Since I’m an orthopedic spine surgeon, I’m the one that gives you concise instructions on stretching the key muscles that attribute to low back pain.  The book encompasses every walk of life: How to run with back pain, play golf, have sex – everything.  My job as a surgeon was to explain why you have back pain and the myths surrounding it, like that you’re doomed and need surgery.  Fifty percent of the battle of back pain is understanding it.

The rest of the book contains easy routines to follow written by Cara.  These are exercises you can do in your home, workspace, in the car and anywhere else.  It’s designed for anybody: if you have chronic back pain, post-op back pain or people who just want to strengthen their backs in general.

What are the key muscles people should focus on?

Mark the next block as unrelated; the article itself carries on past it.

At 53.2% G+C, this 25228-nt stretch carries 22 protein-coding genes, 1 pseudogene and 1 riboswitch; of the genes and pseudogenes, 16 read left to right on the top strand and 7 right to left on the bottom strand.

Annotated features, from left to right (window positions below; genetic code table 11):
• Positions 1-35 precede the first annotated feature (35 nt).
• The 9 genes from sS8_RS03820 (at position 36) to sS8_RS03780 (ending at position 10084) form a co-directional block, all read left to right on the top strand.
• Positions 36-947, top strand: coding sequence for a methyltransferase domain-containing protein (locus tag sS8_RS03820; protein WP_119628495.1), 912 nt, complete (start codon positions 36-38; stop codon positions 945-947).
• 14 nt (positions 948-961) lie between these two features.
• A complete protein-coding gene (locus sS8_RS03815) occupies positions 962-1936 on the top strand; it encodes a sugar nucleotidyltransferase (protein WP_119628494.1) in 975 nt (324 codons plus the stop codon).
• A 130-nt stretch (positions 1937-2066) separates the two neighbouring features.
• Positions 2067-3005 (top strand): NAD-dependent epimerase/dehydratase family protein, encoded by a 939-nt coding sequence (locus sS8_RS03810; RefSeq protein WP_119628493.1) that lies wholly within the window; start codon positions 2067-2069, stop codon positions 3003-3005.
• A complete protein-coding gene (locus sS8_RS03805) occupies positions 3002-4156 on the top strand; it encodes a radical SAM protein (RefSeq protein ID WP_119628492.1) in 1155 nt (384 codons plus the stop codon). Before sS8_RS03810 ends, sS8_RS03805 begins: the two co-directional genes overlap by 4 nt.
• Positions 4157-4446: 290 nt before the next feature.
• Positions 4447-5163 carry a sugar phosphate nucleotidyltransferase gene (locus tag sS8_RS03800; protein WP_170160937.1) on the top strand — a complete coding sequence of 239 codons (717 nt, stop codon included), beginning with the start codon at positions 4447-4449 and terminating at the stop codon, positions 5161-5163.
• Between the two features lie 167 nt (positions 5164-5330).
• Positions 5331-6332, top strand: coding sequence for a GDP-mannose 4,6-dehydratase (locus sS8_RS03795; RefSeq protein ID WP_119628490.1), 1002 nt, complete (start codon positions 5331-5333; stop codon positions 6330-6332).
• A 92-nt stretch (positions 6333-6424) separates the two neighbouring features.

The key to understanding your lower back is to focus on the core muscles.  The core muscles encompass the abdominal muscles, pelvic muscles, hip muscles and lower back muscles.  All of these muscles work together to provide all of your daily motion.  So proper body movement require a strong core.  The biggest misnomer is that when you work your abdomen, you work your core, but you’re really just working a third of your core.  When the core is weak, meaning one of the other muscles is not working properly, it can result in pain or injury.

We coined a phrase in the book called ‘back mindfulness’ and how crucial your back is for every move you take.  People have to understand that from the moment you wake up in the morning to when you go to bed at night, you’re using your back.

Any other tips?

In the seven minute stretches we outline, you’re stretching each one of these muscles for a minute per stretch.  Everybody has the time to do this.  We make them very simple and easy to do anywhere.

The cost of lower back pain is expensive and can greatly impact your life.  You don’t need any kind of gimmicks or additive equipment, you can just use this book as a guide.  It’s a great guide for your specific problems – shoveling snow, travel, how you pack your bag, etc.  It’s simple to read and simple to understand.